There are varying approaches taken by each state to the issue of how to handle injury claims made by plaintiffs who may have shared some portion of fault. On one extreme, there are states that will totally bar recovery if plaintiff is to any degree at-fault for the incident resulting in injury. Other states will only prohibit collection of damages if plaintiff’s percentage of fault is at or exceeding 50- or 51- percent (known as modified comparative fault).
Florida, by contrast, follows a model of pure comparative fault. The legal standard, as set forth in F.S. 768.81(2), is a plaintiff’s percentage of fault will diminish proportionately the amount he is entitled to recover. However, the existence of fault – to any degree – is not a bar of recovery. That means a plaintiff could theoretically be 99 percent at fault, and still collect 1 percent in damages if he succeeds in the civil case.
This issue sometimes arises in bicycling accident cases. 2014 was an especially deadly year for bicyclists in South Florida, prompting advocacy groups to pressure legislators for greater protections. Collier County commissioners in December voted to accept an ordinance making it illegal to harass bicyclists by throwing objects, threatening them, honking or shouting at them or doing anything to threaten their safety.
Hopefully, such measures will help reduce the number of car-versus-bicycle crashes, but they won’t eliminate them entirely. Where bicyclists may share some degree of responsibility for the crash, they should still not hesitate to contact an experienced injury lawyer for more information on legal options and rights.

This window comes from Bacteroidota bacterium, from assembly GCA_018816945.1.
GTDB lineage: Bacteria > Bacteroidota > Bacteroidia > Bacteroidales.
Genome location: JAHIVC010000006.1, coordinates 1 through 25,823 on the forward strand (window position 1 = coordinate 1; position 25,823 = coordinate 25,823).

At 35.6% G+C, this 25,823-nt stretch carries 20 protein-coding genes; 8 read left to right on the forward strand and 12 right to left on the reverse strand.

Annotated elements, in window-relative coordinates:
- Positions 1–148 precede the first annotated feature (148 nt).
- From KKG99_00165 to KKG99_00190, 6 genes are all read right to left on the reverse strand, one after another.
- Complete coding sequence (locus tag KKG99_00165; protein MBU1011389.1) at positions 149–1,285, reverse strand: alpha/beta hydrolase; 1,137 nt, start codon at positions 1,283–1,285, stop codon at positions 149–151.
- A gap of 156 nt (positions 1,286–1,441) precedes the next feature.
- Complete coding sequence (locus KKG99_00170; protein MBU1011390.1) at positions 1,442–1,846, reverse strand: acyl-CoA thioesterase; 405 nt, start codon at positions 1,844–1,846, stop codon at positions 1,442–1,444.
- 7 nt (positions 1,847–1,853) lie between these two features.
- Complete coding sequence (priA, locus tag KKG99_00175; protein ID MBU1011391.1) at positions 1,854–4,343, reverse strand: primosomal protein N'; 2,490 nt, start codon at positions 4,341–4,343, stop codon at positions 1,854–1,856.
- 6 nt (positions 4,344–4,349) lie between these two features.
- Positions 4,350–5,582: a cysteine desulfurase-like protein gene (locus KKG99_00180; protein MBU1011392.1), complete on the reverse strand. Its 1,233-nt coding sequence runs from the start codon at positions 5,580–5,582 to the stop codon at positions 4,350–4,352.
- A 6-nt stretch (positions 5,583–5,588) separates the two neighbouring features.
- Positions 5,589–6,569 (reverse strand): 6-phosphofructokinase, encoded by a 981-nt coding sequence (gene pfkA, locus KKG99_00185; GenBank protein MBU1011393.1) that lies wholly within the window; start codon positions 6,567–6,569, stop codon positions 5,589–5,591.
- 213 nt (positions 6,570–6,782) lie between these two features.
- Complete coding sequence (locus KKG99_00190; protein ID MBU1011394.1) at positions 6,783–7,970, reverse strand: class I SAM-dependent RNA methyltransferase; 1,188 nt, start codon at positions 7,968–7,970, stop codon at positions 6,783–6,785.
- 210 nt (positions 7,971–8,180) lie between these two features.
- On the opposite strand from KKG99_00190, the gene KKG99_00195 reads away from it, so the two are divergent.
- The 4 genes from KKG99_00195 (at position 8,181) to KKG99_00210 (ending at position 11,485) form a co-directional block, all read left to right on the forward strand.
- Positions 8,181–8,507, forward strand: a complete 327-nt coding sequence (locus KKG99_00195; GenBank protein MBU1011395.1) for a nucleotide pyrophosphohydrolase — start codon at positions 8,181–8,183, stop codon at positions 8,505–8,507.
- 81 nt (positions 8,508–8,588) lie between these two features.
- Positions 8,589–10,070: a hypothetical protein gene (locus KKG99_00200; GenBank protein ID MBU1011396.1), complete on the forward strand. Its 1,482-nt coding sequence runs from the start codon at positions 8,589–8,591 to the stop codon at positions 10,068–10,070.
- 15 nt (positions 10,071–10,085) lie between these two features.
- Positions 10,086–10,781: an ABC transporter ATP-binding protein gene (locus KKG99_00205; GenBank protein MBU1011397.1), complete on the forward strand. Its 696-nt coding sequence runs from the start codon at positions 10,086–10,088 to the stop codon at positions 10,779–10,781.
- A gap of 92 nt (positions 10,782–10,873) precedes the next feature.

In the recent case of Semian v. Ledgemere Transportation, Inc., the question of comparative fault was central to the issue of damages for a bicyclist injured in a crash with a bus in Maine. That state follows a modified comparative fault model, so as long as plaintiff’s share of fault was less than 50 percent, she could still successfully pursue damages.
According to court records, plaintiff was a 29-year-old student who was riding a bicycle when she passed a public school bus owned and operated by a private transportation company as the bus was stopped at an intersection. Witness statements indicate the bus was straddling the right and straight turn lanes. The driver started to move forward on a straight trajectory, but then paused. This gave cyclist reason to believe the driver would continue moving straight. Therefore, she continued riding and passed the bus on the right.
However, the bus did not proceed straight. It turned right. Cyclist was unable to stop, and she struck the side of the bus, fell under it and then suffered extensive injuries when she was run over by the wheels.
Following a five-day jury trial, the court ruled plaintiff was 25 percent at-fault while bus driver was 75 percent at-fault. Plaintiff was awarded $1 million in damages, minus $250,000 for her own portion of fault.
Defendant appealed on grounds plaintiff broke the law by passing on the right, and thus should not have been eligible to collect damages. The Maine Supreme Judicial Court accepted review of the appeal, but rejected defendant’s argument. The court found just because the cyclist shared a portion of the blame did not absolve or insulate the other motorist from liability.
Call Associates and Bruce L. Scheiner, Attorneys for the Injured, at 1-800-646-1210.
Semian v. Ledgemere Transp., Inc., Dec. 16, 2014, Maine Supreme Judicial Court
More Blog Entries:
Lee County Bicycle Injuries, Deaths Continue to Mount, Dec. 21, 2014, Fort Myers Bicycle Accident Lawyer Blog